You and Your World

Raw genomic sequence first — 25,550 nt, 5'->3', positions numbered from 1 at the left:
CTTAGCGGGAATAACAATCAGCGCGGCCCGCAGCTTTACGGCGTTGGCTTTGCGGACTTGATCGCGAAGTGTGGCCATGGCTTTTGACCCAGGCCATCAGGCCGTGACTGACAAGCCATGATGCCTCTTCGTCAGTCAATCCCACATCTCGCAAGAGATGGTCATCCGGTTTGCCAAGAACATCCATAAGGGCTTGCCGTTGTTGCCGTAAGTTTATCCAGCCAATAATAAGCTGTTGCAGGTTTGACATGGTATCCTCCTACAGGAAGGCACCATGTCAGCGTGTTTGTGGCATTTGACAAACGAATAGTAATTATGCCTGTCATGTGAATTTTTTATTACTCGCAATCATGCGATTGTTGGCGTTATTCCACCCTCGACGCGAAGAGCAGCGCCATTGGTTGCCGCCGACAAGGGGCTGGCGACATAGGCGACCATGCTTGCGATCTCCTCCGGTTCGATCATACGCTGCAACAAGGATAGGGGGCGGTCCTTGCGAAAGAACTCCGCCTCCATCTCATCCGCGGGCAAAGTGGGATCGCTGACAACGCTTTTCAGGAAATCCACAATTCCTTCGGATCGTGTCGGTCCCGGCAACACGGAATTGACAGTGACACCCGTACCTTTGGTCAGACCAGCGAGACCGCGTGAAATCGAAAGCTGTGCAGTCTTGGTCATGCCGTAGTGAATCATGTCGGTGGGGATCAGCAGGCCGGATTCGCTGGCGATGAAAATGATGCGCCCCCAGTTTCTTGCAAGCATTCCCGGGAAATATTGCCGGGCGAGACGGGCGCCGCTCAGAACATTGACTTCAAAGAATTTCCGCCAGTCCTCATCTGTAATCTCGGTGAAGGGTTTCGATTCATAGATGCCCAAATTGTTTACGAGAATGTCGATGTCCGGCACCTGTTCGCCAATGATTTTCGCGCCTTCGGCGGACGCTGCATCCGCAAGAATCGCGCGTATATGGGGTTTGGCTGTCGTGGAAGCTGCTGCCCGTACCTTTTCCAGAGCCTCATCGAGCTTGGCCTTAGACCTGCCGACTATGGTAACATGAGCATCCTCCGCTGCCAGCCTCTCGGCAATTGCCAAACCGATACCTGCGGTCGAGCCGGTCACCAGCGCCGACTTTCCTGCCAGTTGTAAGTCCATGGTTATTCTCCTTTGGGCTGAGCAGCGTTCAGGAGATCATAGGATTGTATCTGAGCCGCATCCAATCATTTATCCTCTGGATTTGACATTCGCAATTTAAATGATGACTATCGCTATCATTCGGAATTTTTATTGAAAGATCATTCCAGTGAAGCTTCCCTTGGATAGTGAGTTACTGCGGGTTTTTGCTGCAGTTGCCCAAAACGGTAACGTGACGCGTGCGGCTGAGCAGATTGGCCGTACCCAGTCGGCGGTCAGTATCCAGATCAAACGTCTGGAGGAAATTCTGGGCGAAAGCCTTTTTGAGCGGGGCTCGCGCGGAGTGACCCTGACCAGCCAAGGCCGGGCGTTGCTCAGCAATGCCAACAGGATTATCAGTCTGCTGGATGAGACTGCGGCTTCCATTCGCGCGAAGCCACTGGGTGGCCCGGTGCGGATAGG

It may seem a bit sweeping to imply that your global outlook on the world can create a prodigious personal brand, but in the real world, it is precisely your attitude that has guided you to your profession and has helped you develop your talents, skills and attributes. It is how you learn, practice and teach those skills as a mentor and leader that will make a difference in the world – not just your brand. In a 2012 audit of some of the Fortune 500 companies I found that there were five key personal attributes that consistently were brought up in conversation and responded to as critical for leadership development and positioning. I have incorporated them into a process that I call GLEAN ™. They are not new, and I did not invent them, but they have been brought together into a concise process that helps leaders understand how they relate to their leadership skills, their leadership brand and their leadership success. Global Mindset, Leadership Quotient, Ethics, Agility Thinking and Negotiation and Communications Skills in the Virtual World are all part of GLEAN ™. As a mentor I integrate them into my own mentoring style and share them with my mentees wherever applicable. As a professional in the global economics of business education, mentoring and futurist learning it is integrated into our own company as a critical component of leadership success and I hope that everyone will someday be aware of the need for professional branding to be externally engaged in.